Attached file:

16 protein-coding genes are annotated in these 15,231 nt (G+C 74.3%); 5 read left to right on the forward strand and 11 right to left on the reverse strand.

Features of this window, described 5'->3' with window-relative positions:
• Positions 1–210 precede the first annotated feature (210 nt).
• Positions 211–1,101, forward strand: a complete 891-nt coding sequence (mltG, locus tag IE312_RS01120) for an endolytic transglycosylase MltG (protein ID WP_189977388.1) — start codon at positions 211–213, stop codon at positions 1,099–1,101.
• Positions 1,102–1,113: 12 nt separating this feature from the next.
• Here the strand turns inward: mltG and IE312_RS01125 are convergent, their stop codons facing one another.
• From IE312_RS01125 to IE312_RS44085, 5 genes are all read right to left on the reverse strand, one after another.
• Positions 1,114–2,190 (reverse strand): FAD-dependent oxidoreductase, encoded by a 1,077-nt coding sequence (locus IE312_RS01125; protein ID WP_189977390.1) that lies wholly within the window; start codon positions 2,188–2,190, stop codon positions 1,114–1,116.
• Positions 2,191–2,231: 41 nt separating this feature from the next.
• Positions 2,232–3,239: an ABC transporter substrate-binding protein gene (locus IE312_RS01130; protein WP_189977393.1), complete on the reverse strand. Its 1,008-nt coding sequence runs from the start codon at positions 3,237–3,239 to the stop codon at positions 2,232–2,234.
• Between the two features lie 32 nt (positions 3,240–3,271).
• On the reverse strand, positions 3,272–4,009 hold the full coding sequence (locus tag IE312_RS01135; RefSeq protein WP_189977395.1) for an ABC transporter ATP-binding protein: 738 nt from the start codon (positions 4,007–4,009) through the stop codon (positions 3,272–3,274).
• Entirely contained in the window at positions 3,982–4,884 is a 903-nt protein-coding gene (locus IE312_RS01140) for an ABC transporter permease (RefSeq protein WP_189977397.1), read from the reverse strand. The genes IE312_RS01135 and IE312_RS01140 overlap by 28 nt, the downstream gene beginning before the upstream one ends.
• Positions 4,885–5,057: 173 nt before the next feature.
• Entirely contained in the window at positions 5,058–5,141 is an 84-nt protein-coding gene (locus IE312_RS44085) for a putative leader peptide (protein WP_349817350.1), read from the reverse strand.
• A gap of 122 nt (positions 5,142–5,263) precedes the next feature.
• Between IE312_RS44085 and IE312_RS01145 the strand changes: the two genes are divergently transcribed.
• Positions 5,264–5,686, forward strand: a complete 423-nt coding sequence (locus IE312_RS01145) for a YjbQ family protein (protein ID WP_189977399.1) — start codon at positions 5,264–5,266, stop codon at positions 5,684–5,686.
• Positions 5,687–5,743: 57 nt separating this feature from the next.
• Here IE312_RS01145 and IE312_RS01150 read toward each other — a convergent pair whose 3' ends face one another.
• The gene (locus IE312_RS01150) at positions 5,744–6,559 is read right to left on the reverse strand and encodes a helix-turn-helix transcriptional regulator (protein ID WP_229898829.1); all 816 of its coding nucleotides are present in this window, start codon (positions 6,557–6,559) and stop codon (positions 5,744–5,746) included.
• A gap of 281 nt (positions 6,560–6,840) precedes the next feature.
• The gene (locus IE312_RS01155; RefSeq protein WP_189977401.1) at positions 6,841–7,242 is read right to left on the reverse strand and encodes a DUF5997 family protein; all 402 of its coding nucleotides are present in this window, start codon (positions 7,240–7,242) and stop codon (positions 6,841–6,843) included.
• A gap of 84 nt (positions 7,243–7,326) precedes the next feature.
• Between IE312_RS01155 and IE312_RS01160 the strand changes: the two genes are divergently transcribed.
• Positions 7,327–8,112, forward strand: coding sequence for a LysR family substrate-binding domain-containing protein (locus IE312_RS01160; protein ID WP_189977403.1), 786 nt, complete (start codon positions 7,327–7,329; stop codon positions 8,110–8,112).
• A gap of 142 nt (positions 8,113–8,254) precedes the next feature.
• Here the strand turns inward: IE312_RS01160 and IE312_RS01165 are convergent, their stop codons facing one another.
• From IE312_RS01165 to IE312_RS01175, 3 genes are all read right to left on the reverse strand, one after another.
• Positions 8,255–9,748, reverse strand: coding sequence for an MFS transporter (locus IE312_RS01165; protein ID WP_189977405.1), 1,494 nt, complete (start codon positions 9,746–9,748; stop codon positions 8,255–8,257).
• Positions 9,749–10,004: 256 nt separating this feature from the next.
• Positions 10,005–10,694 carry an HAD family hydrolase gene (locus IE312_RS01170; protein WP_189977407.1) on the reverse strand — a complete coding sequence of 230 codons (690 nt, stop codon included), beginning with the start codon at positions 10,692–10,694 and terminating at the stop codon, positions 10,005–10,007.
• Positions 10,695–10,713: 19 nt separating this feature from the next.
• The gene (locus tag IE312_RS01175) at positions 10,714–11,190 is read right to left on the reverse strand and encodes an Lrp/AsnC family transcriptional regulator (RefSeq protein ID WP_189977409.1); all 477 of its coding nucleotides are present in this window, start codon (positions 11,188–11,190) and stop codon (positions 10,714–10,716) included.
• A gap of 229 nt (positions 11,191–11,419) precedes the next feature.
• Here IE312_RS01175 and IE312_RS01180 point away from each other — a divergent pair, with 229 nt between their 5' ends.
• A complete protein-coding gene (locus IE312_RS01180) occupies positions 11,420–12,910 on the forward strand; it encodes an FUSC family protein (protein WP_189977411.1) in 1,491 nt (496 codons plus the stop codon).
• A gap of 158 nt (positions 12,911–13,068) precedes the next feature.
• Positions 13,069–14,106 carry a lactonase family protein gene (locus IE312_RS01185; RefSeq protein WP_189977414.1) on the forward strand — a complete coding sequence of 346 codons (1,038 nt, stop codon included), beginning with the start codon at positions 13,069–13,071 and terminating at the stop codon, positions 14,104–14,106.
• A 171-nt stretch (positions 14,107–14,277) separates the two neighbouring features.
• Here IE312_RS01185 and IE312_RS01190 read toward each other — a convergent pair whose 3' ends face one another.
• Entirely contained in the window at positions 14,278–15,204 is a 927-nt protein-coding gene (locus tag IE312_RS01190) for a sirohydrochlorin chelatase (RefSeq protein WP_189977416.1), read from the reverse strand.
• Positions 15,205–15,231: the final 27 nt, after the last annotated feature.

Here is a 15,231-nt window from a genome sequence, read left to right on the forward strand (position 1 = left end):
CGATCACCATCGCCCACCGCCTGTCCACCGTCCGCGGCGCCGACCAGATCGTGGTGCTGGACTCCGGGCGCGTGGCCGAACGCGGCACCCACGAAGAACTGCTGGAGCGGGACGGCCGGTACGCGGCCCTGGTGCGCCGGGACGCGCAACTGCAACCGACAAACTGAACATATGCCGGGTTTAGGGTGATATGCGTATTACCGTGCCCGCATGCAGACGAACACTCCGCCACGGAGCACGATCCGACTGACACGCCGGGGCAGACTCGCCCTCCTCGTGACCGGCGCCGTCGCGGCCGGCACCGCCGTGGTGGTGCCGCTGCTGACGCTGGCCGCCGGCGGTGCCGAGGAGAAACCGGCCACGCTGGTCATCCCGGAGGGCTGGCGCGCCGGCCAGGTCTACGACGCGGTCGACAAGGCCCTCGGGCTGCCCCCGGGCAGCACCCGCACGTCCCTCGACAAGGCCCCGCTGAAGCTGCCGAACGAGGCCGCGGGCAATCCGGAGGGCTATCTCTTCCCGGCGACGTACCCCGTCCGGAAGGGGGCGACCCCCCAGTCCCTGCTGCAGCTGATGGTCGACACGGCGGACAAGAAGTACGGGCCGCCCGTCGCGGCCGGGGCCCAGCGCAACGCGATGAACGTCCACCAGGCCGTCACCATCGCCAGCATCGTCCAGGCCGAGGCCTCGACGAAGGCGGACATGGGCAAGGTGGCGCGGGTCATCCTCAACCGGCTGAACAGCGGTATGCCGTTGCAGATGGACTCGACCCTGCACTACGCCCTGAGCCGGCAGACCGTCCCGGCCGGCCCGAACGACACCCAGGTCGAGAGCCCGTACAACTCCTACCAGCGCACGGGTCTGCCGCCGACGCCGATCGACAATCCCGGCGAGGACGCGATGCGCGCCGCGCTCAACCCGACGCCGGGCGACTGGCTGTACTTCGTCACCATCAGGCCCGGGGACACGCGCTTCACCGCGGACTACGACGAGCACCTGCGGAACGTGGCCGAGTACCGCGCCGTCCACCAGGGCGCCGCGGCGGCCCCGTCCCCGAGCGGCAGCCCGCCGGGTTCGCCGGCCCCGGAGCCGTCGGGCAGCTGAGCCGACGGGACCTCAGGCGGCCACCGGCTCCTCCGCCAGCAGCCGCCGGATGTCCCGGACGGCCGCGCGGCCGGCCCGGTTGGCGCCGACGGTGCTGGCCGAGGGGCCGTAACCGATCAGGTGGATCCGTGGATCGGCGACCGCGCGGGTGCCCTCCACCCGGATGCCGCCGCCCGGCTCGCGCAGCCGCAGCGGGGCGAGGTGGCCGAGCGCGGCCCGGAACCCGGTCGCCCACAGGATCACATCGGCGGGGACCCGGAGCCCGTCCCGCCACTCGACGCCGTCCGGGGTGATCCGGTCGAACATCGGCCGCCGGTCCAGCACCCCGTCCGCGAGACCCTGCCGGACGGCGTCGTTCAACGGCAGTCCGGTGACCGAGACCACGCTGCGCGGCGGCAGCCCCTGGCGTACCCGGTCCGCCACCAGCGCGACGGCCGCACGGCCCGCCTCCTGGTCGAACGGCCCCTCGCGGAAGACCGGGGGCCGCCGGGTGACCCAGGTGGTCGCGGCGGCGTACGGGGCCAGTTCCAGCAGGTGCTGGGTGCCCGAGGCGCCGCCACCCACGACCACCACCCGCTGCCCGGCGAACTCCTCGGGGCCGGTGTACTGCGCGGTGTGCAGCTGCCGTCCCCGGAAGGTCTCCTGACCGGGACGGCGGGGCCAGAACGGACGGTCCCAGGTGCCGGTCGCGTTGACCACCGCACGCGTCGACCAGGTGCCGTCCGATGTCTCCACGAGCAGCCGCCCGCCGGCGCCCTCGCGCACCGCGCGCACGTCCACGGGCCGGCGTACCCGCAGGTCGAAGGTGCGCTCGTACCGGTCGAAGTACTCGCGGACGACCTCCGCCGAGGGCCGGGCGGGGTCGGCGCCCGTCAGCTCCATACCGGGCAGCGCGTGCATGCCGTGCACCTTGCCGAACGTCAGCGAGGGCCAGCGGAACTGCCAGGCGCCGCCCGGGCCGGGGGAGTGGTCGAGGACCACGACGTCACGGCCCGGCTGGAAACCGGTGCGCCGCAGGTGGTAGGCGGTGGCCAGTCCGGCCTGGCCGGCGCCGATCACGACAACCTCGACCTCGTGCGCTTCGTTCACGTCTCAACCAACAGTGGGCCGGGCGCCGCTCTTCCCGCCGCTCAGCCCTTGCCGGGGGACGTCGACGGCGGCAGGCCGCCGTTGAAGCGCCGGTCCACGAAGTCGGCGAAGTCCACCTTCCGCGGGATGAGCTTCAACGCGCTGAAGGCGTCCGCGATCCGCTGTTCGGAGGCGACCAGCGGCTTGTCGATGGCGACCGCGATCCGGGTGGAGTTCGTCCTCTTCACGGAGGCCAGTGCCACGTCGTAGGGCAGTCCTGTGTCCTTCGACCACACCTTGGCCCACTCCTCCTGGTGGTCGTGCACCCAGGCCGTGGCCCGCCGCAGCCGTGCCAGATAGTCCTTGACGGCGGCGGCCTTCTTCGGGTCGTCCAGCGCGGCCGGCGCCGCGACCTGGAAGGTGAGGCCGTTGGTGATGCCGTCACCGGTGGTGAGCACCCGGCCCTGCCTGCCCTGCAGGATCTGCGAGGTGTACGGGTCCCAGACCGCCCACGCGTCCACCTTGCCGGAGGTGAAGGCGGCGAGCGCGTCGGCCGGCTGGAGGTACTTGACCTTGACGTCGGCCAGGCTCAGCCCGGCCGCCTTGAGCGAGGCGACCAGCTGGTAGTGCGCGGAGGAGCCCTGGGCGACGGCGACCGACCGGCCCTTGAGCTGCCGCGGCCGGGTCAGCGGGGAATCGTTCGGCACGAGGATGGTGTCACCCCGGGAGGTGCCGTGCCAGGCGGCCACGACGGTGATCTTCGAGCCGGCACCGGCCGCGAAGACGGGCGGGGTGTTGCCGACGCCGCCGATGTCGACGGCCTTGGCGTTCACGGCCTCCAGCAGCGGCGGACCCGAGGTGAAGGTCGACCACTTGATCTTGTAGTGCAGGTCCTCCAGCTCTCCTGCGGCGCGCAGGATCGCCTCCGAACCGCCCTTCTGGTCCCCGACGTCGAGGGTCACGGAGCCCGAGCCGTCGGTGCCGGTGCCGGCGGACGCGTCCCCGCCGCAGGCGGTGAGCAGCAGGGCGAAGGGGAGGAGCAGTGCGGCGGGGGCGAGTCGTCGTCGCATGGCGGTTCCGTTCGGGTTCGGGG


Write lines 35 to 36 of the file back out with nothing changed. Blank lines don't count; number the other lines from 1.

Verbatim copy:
• A gap of 229 nt (positions 11,191–11,419) precedes the next feature.
• Here IE312_RS01175 and IE312_RS01180 point away from each other — a divergent pair, with 229 nt between their 5' ends.